If you only want to transfer knowledge then an online course is a suitable choice. You can think of a course like the one about hand hygiene that I have recently developed. That is a subject most people already know something about, and with e-learning you make sure they know everything. And you can support your group of learners with offline materials, like posters in toilets about how to wash your hands properly. But still… sometimes your main goal can be transferring knowledge, but you also have important secondary goals. Last week I spoke to a L&D manager who organized a day about hand hygiene. I told him that there are better and more efficient ways to transfer that knowledge, like my e-learning course about hand hygiene. He agreed with me, but this day was for everyone in the organization. Mangers, kitchen workers, nurses, cleaners, etcetera. They were all invited. After a messy reorganization he wanted to use that day to build his team again. In that situation he made a good choice going with offline learning.
What do they already know: a list of questions before the course
If you want to know what someone already knows about a certain subject and you want people to talk about it with each other during a meeting, then you can let them fill in a list of questions prior to that meeting. This gives you an idea of what people already know. And especially when you have employees with different backgrounds and experiences, this will allow you to easily see if the knowledge they have is enough. Are certain employees or a group of them short of knowledge? This is the way to make that clear. If you ask about their knowledge level during the course then there’s the chance they answer: “Yes, of course I knew that.” That’s why I believe it is more valuable to test the knowledge level in advance. It’s not about what is right or wrong, or if people pass their test. It’s about: what do people know about a subject and are there holes in their knowledge? With this data you can monitor these holes closely and use it to make your classroom courses more efficient. A good example of blended learning.
Knowledge that’s not cristallized yet: a webinar
Let’s say you work at a big organization and you want to use an app to communicate with all your employees. You decide to set up a pilot. This means your employees all have to learn how to work with that app. Using an e-learning course to teach them is too soon, maybe the app doesn’t work the way you want and you will end the project after the pilot. What else is there? Classroom training? Too costly, a waste of time and the app isn’t that hard to use. You could put up a video on intranet, but then you won’t interact with your employees. In this case, a webinar is the best option, an online college. People can log in and see the presenters screen and ask questions. And after the webinar you can provide your employees with a summary on paper for their reference.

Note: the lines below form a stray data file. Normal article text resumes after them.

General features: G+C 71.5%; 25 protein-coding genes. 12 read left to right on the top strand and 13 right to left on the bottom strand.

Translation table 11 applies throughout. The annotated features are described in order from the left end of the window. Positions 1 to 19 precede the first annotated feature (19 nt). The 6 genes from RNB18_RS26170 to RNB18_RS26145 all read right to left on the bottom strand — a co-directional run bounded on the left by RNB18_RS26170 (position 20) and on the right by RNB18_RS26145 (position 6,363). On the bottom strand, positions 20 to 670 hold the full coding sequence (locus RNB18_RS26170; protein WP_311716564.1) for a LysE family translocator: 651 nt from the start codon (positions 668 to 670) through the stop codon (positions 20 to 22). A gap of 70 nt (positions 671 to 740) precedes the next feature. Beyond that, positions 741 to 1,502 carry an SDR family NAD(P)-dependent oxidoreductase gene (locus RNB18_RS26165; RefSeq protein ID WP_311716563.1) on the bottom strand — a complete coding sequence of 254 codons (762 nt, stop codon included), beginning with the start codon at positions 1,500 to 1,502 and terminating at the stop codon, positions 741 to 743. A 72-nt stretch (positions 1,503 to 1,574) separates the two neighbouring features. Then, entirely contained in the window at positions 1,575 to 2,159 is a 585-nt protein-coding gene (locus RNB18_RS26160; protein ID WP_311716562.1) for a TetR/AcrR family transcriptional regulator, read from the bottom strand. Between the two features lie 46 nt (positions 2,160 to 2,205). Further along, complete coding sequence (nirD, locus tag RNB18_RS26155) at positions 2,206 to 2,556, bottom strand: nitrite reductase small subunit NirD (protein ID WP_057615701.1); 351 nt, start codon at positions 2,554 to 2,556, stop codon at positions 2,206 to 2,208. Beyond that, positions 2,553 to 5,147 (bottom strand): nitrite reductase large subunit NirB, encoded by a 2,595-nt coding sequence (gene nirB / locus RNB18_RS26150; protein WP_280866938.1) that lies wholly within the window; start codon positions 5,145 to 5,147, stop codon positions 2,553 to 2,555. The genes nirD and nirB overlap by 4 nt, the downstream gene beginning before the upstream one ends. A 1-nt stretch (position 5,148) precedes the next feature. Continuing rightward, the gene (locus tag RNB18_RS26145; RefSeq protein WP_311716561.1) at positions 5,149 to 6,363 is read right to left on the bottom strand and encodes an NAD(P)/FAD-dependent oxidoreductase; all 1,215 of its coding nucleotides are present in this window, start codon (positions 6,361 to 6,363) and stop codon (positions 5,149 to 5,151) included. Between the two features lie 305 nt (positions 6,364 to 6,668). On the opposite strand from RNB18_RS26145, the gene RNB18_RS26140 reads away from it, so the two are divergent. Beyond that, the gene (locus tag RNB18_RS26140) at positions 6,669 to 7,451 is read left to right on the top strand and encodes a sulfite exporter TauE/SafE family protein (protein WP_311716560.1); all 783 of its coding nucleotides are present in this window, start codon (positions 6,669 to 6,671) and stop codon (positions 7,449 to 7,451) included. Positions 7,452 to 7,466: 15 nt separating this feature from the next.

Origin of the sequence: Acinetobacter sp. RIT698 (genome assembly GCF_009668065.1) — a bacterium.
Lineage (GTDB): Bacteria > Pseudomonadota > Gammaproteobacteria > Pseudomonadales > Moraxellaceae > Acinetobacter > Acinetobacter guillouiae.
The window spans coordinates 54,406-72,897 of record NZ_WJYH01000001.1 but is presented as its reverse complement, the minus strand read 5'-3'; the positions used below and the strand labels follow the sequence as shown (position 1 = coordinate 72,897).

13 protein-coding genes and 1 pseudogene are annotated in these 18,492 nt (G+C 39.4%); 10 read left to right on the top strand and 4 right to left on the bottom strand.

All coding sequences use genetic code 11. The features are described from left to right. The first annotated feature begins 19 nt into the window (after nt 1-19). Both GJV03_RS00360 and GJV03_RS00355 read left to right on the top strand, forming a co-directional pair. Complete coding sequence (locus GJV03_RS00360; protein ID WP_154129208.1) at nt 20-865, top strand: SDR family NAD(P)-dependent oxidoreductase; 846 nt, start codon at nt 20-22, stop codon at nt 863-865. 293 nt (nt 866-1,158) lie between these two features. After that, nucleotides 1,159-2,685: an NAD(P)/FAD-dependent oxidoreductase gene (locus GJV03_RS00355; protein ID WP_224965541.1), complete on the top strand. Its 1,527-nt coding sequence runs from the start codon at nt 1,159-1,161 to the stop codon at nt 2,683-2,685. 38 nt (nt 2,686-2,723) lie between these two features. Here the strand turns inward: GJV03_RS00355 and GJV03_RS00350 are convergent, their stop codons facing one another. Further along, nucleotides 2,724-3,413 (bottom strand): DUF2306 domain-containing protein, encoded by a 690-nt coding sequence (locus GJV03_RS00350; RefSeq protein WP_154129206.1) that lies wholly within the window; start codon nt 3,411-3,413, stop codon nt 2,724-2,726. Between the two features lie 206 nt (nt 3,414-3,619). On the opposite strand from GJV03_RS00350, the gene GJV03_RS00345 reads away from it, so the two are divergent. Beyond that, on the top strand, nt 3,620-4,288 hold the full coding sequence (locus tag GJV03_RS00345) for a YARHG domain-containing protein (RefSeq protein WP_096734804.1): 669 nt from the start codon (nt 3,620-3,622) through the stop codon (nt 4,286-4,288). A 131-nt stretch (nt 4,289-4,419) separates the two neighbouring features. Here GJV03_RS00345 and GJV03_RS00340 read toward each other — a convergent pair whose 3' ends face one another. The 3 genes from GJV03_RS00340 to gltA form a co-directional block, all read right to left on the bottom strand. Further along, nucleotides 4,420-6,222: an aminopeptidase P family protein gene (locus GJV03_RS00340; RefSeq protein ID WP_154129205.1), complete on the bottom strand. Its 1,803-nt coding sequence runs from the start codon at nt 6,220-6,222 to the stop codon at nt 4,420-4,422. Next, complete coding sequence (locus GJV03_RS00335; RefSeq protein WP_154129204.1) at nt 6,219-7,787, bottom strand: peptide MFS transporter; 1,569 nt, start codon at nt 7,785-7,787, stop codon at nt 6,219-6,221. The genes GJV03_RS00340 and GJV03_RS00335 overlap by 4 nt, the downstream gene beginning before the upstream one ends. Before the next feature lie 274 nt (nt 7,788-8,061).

Learning and exchanging experiences: Yammer
Say you lead a reorganization in your company. Apart from a lot of learning activities you want learners to share experiences with each other. You can facilitate this with a sharing platform like Yammer. Yammer is an online collectors environment where you can share documents. In Yammer you can also ask questions to others. This way you can stay connected with your employees about what they are learning. And if you can let people share their mistakes and successes, there is a lot you can learn from that as well.
I hope I gave you some insight in how you can create the right mix for blended e-learning. And it goes without saying that, after you’ve found your mix, you keep testing it. That is the only way to find out if you’ve found the perfect blend.